2 May 2017

Sol 1685: Touch and Go or Just Go (Again)?

Sol 1685: Touch and Go or Just Go (Again)?

Planning rover science activities is a dynamic process. Unlike yestersol‘s plan, the Geology Theme Group decided to include an APXS and MAHLI “touch-and-go” in the plan, carrying out valuable contact science on the layered Murray bedrock.

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1 May 2017

Sol 1684: Touch and Go or Just Go?

Sol 1684: Touch and Go or Just Go?

Today was a day of tradeoffs. Should Curiosity focus on driving to get to a higher priority target sooner, or conduct contact science at the current location?

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30 April 2017

Sol 1681-1683: Kicking the Tires

Sol 1681-1683:  Kicking the Tires

After a drive of almost 29 meters, we are parked at a site suitable for a busy plan full of contact science on the Murray formation. GEO focused mainly on characterizing nearby flagstone – “Duck Brook Bridge” was like the typical Murray formation that was tan in color, and “Cliffside Bridge” and “Waterfall Bridge” were more coarse-grained and gray.

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27 April 2017

Sol 1680: Mesmerized by the Murray Formation

Sol 1680:  Mesmerized by the Murray Formation

After a 30 meter drive on Sol 1679, we find ourselves near diverse outcrops of the Murray formation. We plan to drive on today across the Murray formation towards Vera Rubin Ridge.

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25 April 2017

Sol 1679: Another day of TAG (Touch and Go)

Sol 1679: Another day of TAG (Touch and Go)

Our drive yestersol went as planned and added another 28.3 meters to Curiosity’s odometer. The science team was pleased to see that more interesting outcrop would be reachable by Curiosity’s arm from our new location, so we decided to plan contact science followed by an afternoon drive in the Sol 1679 plan.

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Sol 1678: A smooth planning day

Sol 1678:  A smooth planning day

Curiosity drove another 33 meters on Sol 1677, and again is surrounded by rocky outcrops partly covered by dark sand.

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23 April 2017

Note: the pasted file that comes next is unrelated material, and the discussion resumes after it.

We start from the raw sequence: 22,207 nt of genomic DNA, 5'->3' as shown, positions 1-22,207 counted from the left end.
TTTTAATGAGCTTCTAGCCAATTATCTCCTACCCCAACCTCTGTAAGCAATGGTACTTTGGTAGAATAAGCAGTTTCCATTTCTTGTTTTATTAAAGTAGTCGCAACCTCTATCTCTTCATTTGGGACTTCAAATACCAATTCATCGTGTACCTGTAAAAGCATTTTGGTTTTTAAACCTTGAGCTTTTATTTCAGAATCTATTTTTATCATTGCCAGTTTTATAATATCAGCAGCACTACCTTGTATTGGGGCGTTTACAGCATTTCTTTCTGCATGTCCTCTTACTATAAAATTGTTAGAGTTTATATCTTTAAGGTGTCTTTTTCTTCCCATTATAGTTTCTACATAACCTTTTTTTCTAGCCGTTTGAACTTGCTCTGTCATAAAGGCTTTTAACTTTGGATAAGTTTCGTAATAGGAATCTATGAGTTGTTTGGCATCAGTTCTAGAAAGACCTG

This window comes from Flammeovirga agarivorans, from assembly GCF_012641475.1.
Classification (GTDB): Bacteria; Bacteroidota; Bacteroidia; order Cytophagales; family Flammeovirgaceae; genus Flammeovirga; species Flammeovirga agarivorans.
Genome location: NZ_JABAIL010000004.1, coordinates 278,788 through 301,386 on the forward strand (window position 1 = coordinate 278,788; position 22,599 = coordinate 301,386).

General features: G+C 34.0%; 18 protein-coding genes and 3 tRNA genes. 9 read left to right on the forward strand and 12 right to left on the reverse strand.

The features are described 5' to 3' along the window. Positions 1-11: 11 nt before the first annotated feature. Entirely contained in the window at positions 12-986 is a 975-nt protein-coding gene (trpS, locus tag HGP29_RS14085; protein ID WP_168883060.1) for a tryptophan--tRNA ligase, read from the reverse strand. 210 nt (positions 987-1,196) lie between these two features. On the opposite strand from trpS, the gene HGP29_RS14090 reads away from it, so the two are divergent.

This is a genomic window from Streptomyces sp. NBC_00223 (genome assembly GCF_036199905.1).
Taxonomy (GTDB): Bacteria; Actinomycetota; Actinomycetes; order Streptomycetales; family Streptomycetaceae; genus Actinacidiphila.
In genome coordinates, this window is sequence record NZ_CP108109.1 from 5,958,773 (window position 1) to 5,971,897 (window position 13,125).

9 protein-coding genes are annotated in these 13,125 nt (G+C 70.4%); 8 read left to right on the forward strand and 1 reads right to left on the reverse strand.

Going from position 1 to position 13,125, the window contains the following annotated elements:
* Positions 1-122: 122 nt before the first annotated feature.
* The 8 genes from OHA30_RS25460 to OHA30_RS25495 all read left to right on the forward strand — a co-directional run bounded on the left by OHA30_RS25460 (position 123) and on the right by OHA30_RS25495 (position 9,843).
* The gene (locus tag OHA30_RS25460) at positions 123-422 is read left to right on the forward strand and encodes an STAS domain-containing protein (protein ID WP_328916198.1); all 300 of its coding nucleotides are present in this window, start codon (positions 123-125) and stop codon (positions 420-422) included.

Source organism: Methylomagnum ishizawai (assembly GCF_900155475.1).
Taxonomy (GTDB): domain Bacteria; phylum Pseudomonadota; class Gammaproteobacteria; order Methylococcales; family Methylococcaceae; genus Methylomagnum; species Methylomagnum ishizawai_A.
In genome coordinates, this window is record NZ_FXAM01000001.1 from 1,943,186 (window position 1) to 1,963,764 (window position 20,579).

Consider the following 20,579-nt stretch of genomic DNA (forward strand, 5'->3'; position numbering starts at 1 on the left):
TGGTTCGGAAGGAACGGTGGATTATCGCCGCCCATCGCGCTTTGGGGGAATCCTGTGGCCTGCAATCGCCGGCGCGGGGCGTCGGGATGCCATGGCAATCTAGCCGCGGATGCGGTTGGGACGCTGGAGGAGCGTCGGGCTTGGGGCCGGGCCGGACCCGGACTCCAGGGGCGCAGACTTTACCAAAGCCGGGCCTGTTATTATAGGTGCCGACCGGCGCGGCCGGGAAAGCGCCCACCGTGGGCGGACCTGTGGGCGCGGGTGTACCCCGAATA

Sol 1677: Some Murray in hand

Sol 1677: Some Murray in hand

This morning we woke up to fresh images from Curiosity that showed our surroundings after an ~17 m Sunday afternoon drive. I always really enjoy days like this because, even after 1,676 sols and just under 16.1 kilometers of driving, it still thrills me to look at images from unexplored areas of Mars.

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20 April 2017

Sol 1674: Slipping into a new plan

Sol 1674: Slipping into a new plan

In the Sol 1673 drive, the rover planners aimed us for a nice curb of Murray bedrock which we could investigate with targeted science (with Mastcam and ChemCam) and contact science (with APXS, MAHLI and the dust removal tool (DRT)) over the weekend.

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19 April 2017

Sol 1673: Planning with plenty of "Moxie"

Sol 1673: Planning with plenty of "Moxie"

There’s nothing like a day of technical difficulties to make you appreciate when it all works! The science team bounced back from yesterday’s challenging planning day with a vengeance, planning an amazingly full suite of observations of the rock – and sky! – around us.

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18 April 2017

Sol 1672: If it weren’t for the last minute, nothing would get done!

Sol 1672: If it weren’t for the last minute, nothing would get done!

On Tuesday, the science team had a “soliday“, a day without planning to allow the time when the science team plans activities on Earth to realign favorably with when the rover is ready to accept and execute those plans.

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